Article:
August 12, 2011
The Lost Art of Letter Writing
I realized how dependant I've become on emailing or texting when I received my sister's letter. It felt odd to actually read a letter from a loved one, which she actually wrote, and not stare at a computer screen. It felt like a work of art. Of course, the information was no longer as immediate as in an email, but there was a timeless quality. I imagined her sitting at her home in Southern Illinois, or perhaps in the library where she often spends time, composing her letter. After reading the handwritten letter, I wanted to save her letter unlike the emails I hit discard button on within moments after receiving. My sister wrote about simple things, a neighbor giving her peppers and tomatoes from his garden, the hot summer weather, a friend's illness. The real stuff of life. Nothing sensational, but important just the same. Here is a photo taken of me and my sister oh just a few days ago. Not really. Seeing this photo makes me realize it's been far too long since I last visited.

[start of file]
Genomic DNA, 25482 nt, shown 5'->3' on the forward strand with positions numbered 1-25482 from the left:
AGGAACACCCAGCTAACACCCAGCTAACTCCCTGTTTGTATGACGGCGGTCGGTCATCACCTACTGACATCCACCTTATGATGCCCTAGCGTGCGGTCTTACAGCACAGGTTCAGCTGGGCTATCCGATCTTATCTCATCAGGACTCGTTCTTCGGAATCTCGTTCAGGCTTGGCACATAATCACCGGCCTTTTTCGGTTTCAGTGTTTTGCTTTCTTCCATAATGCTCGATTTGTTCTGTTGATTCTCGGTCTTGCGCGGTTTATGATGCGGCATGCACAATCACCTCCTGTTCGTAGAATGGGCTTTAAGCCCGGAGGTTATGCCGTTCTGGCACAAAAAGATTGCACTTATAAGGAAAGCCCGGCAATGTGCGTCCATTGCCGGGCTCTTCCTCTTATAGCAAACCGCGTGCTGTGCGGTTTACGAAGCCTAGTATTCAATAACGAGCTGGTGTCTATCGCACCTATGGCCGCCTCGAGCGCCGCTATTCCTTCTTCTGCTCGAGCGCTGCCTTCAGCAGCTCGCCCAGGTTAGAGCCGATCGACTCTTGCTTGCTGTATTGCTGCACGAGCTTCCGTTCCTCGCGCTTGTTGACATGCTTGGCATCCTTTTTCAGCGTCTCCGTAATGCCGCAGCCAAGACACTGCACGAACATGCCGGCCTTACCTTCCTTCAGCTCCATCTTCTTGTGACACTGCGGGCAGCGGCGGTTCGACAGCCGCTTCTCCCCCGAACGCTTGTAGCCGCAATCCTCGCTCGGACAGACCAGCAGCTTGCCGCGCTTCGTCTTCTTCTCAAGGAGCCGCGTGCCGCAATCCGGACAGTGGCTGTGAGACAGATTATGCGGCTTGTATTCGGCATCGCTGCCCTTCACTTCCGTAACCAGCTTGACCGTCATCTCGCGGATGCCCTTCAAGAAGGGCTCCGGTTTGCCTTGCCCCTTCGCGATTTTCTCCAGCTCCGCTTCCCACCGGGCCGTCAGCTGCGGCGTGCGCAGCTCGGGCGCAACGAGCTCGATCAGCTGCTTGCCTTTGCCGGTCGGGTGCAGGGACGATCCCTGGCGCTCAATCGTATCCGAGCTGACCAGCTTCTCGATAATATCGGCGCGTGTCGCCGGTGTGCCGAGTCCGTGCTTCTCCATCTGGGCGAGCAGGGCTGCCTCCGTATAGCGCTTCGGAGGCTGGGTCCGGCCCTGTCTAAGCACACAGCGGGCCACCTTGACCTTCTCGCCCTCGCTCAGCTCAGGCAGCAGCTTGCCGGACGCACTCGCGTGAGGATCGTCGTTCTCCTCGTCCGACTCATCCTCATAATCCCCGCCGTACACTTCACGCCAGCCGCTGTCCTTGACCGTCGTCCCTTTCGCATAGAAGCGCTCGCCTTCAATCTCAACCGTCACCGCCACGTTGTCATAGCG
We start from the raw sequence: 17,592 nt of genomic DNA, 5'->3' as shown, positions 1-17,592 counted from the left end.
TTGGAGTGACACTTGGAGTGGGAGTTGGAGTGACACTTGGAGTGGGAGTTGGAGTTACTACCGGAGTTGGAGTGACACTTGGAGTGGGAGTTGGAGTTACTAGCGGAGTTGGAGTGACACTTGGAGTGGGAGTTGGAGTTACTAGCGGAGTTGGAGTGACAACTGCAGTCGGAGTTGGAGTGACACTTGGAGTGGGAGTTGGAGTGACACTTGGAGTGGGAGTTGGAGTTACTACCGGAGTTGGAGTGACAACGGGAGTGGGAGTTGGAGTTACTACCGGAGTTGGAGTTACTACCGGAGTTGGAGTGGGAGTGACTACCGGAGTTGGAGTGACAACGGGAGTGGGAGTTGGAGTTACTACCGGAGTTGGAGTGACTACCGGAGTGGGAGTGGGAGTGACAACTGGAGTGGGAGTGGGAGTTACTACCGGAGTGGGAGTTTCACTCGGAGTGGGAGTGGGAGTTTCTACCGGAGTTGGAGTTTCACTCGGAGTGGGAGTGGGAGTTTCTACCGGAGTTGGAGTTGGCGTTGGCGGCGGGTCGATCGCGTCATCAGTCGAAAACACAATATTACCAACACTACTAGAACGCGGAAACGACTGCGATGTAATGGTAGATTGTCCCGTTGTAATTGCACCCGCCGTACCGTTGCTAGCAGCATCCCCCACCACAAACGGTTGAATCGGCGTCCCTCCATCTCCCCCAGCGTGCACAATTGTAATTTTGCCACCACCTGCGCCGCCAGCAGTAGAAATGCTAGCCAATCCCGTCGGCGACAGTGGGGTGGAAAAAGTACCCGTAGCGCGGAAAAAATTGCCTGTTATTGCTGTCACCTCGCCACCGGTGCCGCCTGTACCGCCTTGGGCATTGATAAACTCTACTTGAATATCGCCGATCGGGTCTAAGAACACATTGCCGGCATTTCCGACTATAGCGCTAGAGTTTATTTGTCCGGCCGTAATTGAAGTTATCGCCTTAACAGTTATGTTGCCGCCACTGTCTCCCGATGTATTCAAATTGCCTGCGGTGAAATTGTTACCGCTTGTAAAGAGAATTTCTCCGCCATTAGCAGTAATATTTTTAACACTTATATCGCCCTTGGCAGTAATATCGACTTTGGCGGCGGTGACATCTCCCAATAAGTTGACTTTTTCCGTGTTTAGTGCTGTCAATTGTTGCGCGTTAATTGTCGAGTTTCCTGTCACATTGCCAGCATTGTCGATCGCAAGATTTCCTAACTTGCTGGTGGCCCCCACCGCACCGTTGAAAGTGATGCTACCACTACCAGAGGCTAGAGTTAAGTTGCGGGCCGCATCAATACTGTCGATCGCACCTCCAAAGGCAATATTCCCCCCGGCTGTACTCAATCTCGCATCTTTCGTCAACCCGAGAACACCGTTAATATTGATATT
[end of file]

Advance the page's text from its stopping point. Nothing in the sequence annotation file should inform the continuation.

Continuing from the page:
As writers, we are hooked to our computers. Paper and pen has been tossed aside for tapping on a keyboard. We've lost the art of letter writing. There doesn't feel as if there is enough time to sit and write with a pen. We lose something in our rush rush. There is something about seeing someones handwriting that makes them feel closer, more personal. Knowing someone took the time to actually sit and write a letter and then mail it feels like a holiday, unlike all the other days, special.
Still, I am blogging now and not writing an actual letter, but maybe one of these days I'll scrounge around and find some paper and actually sit down and write someone. It's a simple act, but special all the same. A gift. Along with her letter my sister tucked in an old photo of my mom and grandpa taken in 1929 or so. My sister sends the best letters.